Housing affordability for the typical second stepper has improved in the past year, an economist at Lloyds TSB said today, despite a new report which found that the average age of a home-mover trading up to a new property had risen to 40.
Nitesh Patel added:
[There] are many potential second steppers who are still in their first home which they bought in the run-up to, and at, the peak in house prices in 2007.
Many of these homeowners may still be unable to move due to having either very low, or negative, equity in their homes.
Prices paid by second home-movers have fallen by 10% to an average of £212,586 since 2008 but have grown 3% in the past year to increase the squeeze on growing families looking for more space, new figures show.
According to the figures from Lloyds TSB:
In June 2013 the difference between "equity position" and "second stepper" home was 4.4 times the level of average annual earnings - an improvement on 4.9 a year earlier
London was the least affordable with a ratio of 5.7 with the East Midlands and West Midlands, both at 3.1, on the opposite end of the scale
On average, second steppers had equity of £21,200 or 13% the value of an average second-step home, much better than the 1% of last year
It compares badly with 2005 when the typical second stepper was able to fund nearly half (44%) of their property with equity built up in the first
The average equity was also far short of the average home-mover deposit of £70,540 - a figure that rose to £126,528 in London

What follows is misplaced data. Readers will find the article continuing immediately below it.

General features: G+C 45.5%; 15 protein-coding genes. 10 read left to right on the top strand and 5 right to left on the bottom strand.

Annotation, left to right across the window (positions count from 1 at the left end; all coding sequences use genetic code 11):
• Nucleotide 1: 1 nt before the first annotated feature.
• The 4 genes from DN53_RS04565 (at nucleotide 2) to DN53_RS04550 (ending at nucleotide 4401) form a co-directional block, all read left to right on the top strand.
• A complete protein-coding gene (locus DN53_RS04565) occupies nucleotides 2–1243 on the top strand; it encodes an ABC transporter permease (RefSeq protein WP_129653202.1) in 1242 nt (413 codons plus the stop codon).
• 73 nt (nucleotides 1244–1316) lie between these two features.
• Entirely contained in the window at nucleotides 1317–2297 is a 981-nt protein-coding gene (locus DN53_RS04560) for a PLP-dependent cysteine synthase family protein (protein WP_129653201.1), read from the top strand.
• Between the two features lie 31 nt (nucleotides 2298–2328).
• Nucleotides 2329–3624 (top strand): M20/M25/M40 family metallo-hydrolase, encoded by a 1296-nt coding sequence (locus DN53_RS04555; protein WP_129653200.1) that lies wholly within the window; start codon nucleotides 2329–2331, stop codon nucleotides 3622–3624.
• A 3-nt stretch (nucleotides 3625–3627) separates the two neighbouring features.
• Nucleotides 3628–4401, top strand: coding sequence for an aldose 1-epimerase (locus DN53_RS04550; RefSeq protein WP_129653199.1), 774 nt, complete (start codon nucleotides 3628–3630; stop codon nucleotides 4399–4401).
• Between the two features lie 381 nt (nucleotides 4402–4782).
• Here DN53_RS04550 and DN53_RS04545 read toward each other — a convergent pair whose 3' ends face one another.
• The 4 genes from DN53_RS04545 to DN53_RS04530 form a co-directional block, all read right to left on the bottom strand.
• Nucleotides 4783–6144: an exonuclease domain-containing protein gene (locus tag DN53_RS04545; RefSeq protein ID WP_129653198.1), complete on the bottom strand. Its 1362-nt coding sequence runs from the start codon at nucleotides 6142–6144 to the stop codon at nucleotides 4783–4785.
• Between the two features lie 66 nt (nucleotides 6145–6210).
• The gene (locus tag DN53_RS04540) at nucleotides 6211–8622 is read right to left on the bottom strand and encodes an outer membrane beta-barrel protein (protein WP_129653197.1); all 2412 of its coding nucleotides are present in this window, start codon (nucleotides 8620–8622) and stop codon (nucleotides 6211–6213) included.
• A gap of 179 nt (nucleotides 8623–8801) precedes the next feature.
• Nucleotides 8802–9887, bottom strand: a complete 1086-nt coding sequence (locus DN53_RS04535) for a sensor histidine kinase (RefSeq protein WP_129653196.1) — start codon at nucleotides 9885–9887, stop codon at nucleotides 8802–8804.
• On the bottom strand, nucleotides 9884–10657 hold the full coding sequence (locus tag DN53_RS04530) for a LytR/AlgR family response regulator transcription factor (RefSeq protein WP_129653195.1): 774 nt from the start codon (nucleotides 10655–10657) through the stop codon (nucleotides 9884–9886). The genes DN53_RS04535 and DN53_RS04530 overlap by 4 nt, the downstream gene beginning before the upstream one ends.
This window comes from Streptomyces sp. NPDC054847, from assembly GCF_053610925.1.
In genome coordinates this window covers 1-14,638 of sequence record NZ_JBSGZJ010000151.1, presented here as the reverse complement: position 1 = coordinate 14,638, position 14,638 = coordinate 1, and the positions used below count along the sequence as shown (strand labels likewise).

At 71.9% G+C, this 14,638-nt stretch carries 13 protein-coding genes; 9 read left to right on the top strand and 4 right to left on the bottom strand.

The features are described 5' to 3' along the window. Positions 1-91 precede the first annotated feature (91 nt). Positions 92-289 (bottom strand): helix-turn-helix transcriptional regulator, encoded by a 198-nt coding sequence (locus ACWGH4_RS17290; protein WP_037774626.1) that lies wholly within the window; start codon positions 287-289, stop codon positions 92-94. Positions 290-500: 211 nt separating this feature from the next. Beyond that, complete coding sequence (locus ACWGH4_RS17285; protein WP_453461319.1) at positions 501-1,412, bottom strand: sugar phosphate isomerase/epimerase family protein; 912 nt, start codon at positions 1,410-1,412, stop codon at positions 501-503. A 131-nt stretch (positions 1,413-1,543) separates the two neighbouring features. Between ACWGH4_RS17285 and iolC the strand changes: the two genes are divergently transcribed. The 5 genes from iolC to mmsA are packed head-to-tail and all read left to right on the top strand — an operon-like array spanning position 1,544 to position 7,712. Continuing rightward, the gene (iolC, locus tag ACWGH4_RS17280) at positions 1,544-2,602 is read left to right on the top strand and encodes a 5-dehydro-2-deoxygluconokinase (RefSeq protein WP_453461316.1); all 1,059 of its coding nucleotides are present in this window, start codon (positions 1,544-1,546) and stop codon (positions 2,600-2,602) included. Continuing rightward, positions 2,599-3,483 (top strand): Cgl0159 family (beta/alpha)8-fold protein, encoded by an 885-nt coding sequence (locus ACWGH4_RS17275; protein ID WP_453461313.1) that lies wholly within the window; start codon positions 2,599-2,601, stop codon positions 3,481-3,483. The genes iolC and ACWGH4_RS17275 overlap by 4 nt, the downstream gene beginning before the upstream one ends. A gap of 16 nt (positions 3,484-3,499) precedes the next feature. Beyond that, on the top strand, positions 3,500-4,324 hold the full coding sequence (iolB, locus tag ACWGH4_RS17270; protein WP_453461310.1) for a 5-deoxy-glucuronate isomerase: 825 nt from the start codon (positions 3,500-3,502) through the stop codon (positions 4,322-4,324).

Affordability has improved slightly for so-called "second steppers" - those looking to trade up from their first properties - but has left many of those who bought before the market crashed stuck with low or negative equity in their homes, according to a new report.
This happens when the high price paid for a property falls to near or even below the outstanding mortgage payable, meaning if sold the homeowner would be left with very little equity or even in the red when it is paid off.
Those affected cannot afford to move as they rely on having built up equity - the sum of their original deposit, plus the amount they have paid back and any rise in the price - to be able to trade up.
The greater the difference between this "equity position" and the typical cost of a "second stepper" home, the more difficult it is for potential buyers to get a mortgage to cover the cost of a move.
The average age of a home-mover trading up to a new property has risen to 40 as many younger people remain trapped in houses or flats they purchased as first-time buyers before prices crashed in 2007.
Figures from Lloyds TSB suggest that while government initiatives such as the Help to Buy scheme have given new first-time buyer numbers a boost, many young families are still struggling to move up into bigger properties years after they acquired their first starter homes.
The report showed that the average age of a home-mover had risen from 37 in 2002 to 40 today, with the majority of the increase since 2007.